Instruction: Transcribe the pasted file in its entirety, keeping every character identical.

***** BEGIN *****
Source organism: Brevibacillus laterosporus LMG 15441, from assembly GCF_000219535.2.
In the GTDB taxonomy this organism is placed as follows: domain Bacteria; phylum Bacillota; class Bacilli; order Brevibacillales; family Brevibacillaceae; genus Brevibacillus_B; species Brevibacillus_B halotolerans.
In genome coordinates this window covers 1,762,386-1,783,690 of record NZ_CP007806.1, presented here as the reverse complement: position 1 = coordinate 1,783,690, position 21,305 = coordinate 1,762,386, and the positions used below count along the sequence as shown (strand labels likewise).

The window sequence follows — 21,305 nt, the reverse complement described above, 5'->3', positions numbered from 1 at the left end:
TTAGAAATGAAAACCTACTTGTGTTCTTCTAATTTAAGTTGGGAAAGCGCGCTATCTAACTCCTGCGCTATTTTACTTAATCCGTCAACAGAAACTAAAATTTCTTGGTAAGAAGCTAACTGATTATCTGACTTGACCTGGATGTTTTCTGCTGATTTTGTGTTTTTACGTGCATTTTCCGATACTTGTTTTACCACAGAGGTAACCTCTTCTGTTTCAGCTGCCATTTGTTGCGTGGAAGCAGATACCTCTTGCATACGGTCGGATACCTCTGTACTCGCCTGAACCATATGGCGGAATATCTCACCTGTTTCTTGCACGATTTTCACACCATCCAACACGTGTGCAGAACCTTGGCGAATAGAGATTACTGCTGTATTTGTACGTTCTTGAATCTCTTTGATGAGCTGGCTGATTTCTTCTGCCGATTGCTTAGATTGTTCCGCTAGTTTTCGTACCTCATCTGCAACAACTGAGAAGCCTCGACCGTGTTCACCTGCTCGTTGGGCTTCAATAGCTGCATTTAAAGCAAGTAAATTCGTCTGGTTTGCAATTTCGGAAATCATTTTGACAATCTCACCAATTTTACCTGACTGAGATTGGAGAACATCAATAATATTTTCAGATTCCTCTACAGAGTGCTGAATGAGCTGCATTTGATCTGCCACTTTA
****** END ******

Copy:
Source organism: Brevibacillus laterosporus LMG 15441, from assembly GCF_000219535.2.
In the GTDB taxonomy this organism is placed as follows: domain Bacteria; phylum Bacillota; class Bacilli; order Brevibacillales; family Brevibacillaceae; genus Brevibacillus_B; species Brevibacillus_B halotolerans.
In genome coordinates this window covers 1,762,386-1,783,690 of record NZ_CP007806.1, presented here as the reverse complement: position 1 = coordinate 1,783,690, position 21,305 = coordinate 1,762,386, and the positions used below count along the sequence as shown (strand labels likewise).

The window sequence follows — 21,305 nt, the reverse complement described above, 5'->3', positions numbered from 1 at the left end:
TTAGAAATGAAAACCTACTTGTGTTCTTCTAATTTAAGTTGGGAAAGCGCGCTATCTAACTCCTGCGCTATTTTACTTAATCCGTCAACAGAAACTAAAATTTCTTGGTAAGAAGCTAACTGATTATCTGACTTGACCTGGATGTTTTCTGCTGATTTTGTGTTTTTACGTGCATTTTCCGATACTTGTTTTACCACAGAGGTAACCTCTTCTGTTTCAGCTGCCATTTGTTGCGTGGAAGCAGATACCTCTTGCATACGGTCGGATACCTCTGTACTCGCCTGAACCATATGGCGGAATATCTCACCTGTTTCTTGCACGATTTTCACACCATCCAACACGTGTGCAGAACCTTGGCGAATAGAGATTACTGCTGTATTTGTACGTTCTTGAATCTCTTTGATGAGCTGGCTGATTTCTTCTGCCGATTGCTTAGATTGTTCCGCTAGTTTTCGTACCTCATCTGCAACAACTGAGAAGCCTCGACCGTGTTCACCTGCTCGTTGGGCTTCAATAGCTGCATTTAAAGCAAGTAAATTCGTCTGGTTTGCAATTTCGGAAATCATTTTGACAATCTCACCAATTTTACCTGACTGAGATTGGAGAACATCAATAATATTTTCAGATTCCTCTACAGAGTGCTGAATGAGCTGCATTTGATCTGCCACTTTA